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The Name of God: Jesus

December 4, 2011

Sermon:  The Name of God:  Jesus
Text:  Isaiah 7:14; 9:2, 6-7

Today we conclude the series of sermons The Name of God, by considering the name Jesus.  Our responsive reading is taken from the prophet Isaiah.

Responsive Reading:

Therefore the Lord himself will give you a sign.
A virgin will be with child and will give birth to a son, and will call him Immanuel.
The people walking in darkness have seen a great light;
on those living in the land of the shadow of death a light has dawned.
For to us a child is born, to us a son is given,
and the government will be on his shoulders.
And he will be called Wonderful Counselor, Mighty God,
Everlasting Father, Prince of Peace.
Of the increase of his government and peace there will be no end.
He will reign on David’s throne and over his kingdom,
establishing and upholding it with justice and righteousness from that time on and forever.


This is the Word of God for the people of God.

When our daughter, Betsy, was a student at Furman University, she took one semester for a kind of foreign study experience.  She went to a strange and distant land.  It was almost like she was going to a third-world country.  I drove her into the city of Chicago one hot summer day.

We were able to take in a Cubs game and get a Chicago-style pizza before Betsy needed to do some shopping.  My job was to follow her around and then pay for the items she put in the cart.  One stop we made was to Target.  I am always a little leery about going into one of those stores because bulls’ eyes appear everywhere.

After picking up all the items needed, we got in a check-out line run by a tall young man with dark skin, long black hair, and a full black beard. He was wearing a large white button on his lapel with one word printed in large red letters:  Jesus.  I thought, This is going to be an interesting, though different, experience, maybe something I did not expect in Chicago.  Maybe this young man is proclaiming his faith in a bold way.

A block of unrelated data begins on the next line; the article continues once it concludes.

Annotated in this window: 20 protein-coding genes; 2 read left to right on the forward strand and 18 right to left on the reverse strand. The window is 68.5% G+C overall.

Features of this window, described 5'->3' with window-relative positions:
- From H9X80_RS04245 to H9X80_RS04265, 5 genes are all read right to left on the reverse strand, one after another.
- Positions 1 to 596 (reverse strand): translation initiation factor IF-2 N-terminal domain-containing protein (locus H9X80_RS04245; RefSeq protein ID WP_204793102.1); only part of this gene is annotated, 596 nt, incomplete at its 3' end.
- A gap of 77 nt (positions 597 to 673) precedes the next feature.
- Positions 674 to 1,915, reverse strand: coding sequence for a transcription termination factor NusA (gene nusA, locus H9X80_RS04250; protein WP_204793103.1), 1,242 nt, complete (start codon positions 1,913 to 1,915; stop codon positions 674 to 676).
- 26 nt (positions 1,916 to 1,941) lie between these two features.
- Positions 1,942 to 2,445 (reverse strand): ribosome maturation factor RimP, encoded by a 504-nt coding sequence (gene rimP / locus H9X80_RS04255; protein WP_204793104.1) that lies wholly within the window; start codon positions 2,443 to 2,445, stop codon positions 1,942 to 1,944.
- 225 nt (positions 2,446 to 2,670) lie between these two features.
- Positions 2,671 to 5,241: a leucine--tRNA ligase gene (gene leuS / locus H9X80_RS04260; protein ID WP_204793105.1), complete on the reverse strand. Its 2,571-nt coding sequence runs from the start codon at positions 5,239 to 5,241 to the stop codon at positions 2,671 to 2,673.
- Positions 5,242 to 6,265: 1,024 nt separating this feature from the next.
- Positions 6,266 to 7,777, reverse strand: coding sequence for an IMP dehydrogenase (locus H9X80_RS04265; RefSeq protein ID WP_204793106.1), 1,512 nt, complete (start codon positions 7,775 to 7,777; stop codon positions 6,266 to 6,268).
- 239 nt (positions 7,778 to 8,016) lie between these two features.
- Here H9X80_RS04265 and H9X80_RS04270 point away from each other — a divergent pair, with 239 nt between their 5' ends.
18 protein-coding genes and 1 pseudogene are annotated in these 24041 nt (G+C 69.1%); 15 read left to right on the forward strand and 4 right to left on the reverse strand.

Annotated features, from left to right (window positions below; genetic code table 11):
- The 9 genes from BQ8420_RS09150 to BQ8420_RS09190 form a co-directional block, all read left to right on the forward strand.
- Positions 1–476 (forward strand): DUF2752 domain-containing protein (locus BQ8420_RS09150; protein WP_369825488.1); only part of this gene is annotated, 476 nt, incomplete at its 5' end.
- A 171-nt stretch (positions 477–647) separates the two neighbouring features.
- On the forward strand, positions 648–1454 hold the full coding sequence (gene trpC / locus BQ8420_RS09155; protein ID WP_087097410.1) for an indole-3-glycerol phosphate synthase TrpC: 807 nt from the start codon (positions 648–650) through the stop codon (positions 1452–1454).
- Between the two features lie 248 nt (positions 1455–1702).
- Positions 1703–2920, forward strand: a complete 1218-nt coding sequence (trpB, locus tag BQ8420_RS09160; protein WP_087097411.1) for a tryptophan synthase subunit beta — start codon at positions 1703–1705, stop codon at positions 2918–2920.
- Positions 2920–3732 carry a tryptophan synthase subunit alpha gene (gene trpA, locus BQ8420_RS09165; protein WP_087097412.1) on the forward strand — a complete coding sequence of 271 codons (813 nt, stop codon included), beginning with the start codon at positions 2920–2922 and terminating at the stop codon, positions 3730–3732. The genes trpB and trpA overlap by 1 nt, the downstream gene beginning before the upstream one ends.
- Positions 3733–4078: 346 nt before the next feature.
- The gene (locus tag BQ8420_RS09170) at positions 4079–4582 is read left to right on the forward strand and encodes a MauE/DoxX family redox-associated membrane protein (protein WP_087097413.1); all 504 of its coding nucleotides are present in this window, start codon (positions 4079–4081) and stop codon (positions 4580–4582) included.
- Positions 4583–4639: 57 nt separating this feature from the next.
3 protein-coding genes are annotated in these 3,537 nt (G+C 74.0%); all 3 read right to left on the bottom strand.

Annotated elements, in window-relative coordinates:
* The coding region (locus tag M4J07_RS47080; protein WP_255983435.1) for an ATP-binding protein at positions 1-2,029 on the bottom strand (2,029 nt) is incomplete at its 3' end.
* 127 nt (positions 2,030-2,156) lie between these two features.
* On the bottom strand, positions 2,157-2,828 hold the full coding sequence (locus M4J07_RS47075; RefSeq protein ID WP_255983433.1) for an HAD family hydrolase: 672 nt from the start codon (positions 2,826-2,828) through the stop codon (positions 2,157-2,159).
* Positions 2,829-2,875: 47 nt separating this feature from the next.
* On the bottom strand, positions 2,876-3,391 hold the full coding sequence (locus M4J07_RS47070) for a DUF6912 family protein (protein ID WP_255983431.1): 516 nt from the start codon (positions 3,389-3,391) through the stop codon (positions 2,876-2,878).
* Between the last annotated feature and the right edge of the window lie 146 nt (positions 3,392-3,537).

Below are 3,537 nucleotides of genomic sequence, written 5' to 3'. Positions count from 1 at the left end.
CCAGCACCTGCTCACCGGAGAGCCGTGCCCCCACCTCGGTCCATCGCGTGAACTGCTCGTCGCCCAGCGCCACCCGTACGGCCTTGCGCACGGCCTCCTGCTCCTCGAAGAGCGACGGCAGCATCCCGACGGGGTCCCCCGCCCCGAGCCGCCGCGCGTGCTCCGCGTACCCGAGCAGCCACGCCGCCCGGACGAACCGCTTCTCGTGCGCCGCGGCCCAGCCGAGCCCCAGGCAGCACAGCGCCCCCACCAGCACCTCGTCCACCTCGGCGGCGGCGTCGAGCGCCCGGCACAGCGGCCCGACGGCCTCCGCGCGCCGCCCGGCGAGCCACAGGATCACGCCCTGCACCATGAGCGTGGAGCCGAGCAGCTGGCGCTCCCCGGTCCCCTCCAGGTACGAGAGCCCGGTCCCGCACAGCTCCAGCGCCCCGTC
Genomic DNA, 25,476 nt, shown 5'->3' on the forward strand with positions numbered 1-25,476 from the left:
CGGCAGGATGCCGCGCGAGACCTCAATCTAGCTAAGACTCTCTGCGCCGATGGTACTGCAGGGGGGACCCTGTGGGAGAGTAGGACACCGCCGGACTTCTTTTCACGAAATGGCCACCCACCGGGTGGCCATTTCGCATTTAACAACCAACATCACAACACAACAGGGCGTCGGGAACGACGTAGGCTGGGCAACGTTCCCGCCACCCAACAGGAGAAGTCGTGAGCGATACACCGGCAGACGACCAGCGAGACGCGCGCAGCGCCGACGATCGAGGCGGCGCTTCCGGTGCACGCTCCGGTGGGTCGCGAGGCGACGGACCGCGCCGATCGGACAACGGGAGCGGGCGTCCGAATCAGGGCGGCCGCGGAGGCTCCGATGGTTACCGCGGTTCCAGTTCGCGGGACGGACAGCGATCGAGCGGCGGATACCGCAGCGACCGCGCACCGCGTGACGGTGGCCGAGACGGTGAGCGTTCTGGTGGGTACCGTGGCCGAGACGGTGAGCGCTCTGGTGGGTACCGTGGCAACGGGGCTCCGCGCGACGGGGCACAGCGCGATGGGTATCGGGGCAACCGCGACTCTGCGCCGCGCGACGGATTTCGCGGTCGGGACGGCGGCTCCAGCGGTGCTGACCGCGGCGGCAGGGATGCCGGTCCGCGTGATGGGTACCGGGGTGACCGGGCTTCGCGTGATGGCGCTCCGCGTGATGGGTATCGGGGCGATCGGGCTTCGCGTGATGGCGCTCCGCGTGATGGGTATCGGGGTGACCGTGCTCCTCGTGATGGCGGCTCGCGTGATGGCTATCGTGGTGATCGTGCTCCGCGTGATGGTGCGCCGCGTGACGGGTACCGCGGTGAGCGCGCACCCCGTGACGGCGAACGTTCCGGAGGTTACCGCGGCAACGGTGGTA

As he scanned the items on the conveyor belt, I noticed the extensive tattoos on both arms.  On his left arm was a long creepy, scaly creature, perhaps a snake or a dragon.  I could not be sure because he was moving so fast, but I did recognize on his right wrist and arm a tattoo of barbed wire.  Between those rows was writing that resembled something off a Chinese menu.  Somehow, there was a disconnect, in my mind at least, between his appearance and the button on his lapel.

As he continued scanning our items, the manager interrupted him, “Hey, Jesus, isn’t it about time for your break?”

It was then that I realized the boy’s button was not an affirmation of faith at all.  It was simply a name tag.

Jesus finished checking us out.  As I paid the bill, I commented, “Nice name.”

He answered, “I hate my name.  My mother came here from Puerto Rico where the name Jesus was pretty common.  Here in the city though, it is just sort of funky.  A name like mine gets a lot of bad jokes and some really weird expectations.  I hate it.”

Jesus – working at a Target?  He is supposed to come again.  I will let you make up your own joke.

After I preached the early service, one of our members, a deacon, stopped me and said, “I want to show you something.”  He pulled out his cell phone and scrolled through the address book.  He held up the phone and showed me the name of a friend named Jesus. He explained, “Jesus is my yard man.”

Another person said, “Well, Jesus is my yard man, and Gabriel cleans my gutters.”  Maybe the second coming is not so far away as we had supposed.

The name Jesus is a common name, especially in the Hebrew language where it is pronounced Yeshua.  That name is better known to us as Joshua.

In the Old Testament, a number of people were named Joshua.  It is an important name that means “Yahweh is the Savior.”  Jesus is the name Gabriel told both Mary and Joseph to call the infant born to them in Bethlehem.  In Luke’s Gospel, we read that the angel Gabriel told Mary, “Do not be afraid, Mary, you have found favor with God.  You will be with child and give birth to a son, and you are to give him the name Jesus” (Luke 1:30-31).  Gabriel appeared to Joseph in a dream, saying, “Joseph, son of David, do not be afraid to take Mary as your wife because what is conceived in her is of the Holy Spirit.  She will give birth to a son, and you are to give him the name Jesus because he will save his people from their sins.”